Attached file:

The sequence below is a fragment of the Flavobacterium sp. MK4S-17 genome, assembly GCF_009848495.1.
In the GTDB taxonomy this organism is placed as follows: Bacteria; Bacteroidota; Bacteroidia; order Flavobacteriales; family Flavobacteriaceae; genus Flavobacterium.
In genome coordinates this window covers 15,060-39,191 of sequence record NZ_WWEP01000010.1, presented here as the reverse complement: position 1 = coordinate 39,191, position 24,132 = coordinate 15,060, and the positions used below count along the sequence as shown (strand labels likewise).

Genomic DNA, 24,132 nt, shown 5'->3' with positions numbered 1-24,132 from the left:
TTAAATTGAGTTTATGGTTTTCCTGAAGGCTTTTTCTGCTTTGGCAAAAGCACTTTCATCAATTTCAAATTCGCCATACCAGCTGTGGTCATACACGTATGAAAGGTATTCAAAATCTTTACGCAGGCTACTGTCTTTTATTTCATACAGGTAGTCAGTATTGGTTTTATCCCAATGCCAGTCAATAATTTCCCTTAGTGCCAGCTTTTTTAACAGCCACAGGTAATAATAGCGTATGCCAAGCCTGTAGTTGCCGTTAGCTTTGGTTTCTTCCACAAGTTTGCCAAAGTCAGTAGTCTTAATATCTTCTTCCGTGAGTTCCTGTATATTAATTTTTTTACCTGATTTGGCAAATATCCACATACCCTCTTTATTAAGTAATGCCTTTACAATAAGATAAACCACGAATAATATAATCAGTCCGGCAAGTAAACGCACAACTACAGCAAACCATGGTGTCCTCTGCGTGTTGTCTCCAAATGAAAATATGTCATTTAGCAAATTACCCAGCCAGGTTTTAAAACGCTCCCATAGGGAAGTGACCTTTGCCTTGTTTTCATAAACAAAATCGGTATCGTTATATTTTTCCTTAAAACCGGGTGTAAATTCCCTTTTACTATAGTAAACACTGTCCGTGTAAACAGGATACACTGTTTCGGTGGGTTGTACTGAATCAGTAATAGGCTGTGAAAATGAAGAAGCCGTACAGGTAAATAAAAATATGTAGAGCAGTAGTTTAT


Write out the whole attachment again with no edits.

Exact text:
The sequence below is a fragment of the Flavobacterium sp. MK4S-17 genome, assembly GCF_009848495.1.
In the GTDB taxonomy this organism is placed as follows: Bacteria; Bacteroidota; Bacteroidia; order Flavobacteriales; family Flavobacteriaceae; genus Flavobacterium.
In genome coordinates this window covers 15,060-39,191 of sequence record NZ_WWEP01000010.1, presented here as the reverse complement: position 1 = coordinate 39,191, position 24,132 = coordinate 15,060, and the positions used below count along the sequence as shown (strand labels likewise).

Genomic DNA, 24,132 nt, shown 5'->3' with positions numbered 1-24,132 from the left:
TTAAATTGAGTTTATGGTTTTCCTGAAGGCTTTTTCTGCTTTGGCAAAAGCACTTTCATCAATTTCAAATTCGCCATACCAGCTGTGGTCATACACGTATGAAAGGTATTCAAAATCTTTACGCAGGCTACTGTCTTTTATTTCATACAGGTAGTCAGTATTGGTTTTATCCCAATGCCAGTCAATAATTTCCCTTAGTGCCAGCTTTTTTAACAGCCACAGGTAATAATAGCGTATGCCAAGCCTGTAGTTGCCGTTAGCTTTGGTTTCTTCCACAAGTTTGCCAAAGTCAGTAGTCTTAATATCTTCTTCCGTGAGTTCCTGTATATTAATTTTTTTACCTGATTTGGCAAATATCCACATACCCTCTTTATTAAGTAATGCCTTTACAATAAGATAAACCACGAATAATATAATCAGTCCGGCAAGTAAACGCACAACTACAGCAAACCATGGTGTCCTCTGCGTGTTGTCTCCAAATGAAAATATGTCATTTAGCAAATTACCCAGCCAGGTTTTAAAACGCTCCCATAGGGAAGTGACCTTTGCCTTGTTTTCATAAACAAAATCGGTATCGTTATATTTTTCCTTAAAACCGGGTGTAAATTCCCTTTTACTATAGTAAACACTGTCCGTGTAAACAGGATACACTGTTTCGGTGGGTTGTACTGAATCAGTAATAGGCTGTGAAAATGAAGAAGCCGTACAGGTAAATAAAAATATGTAGAGCAGTAGTTTAT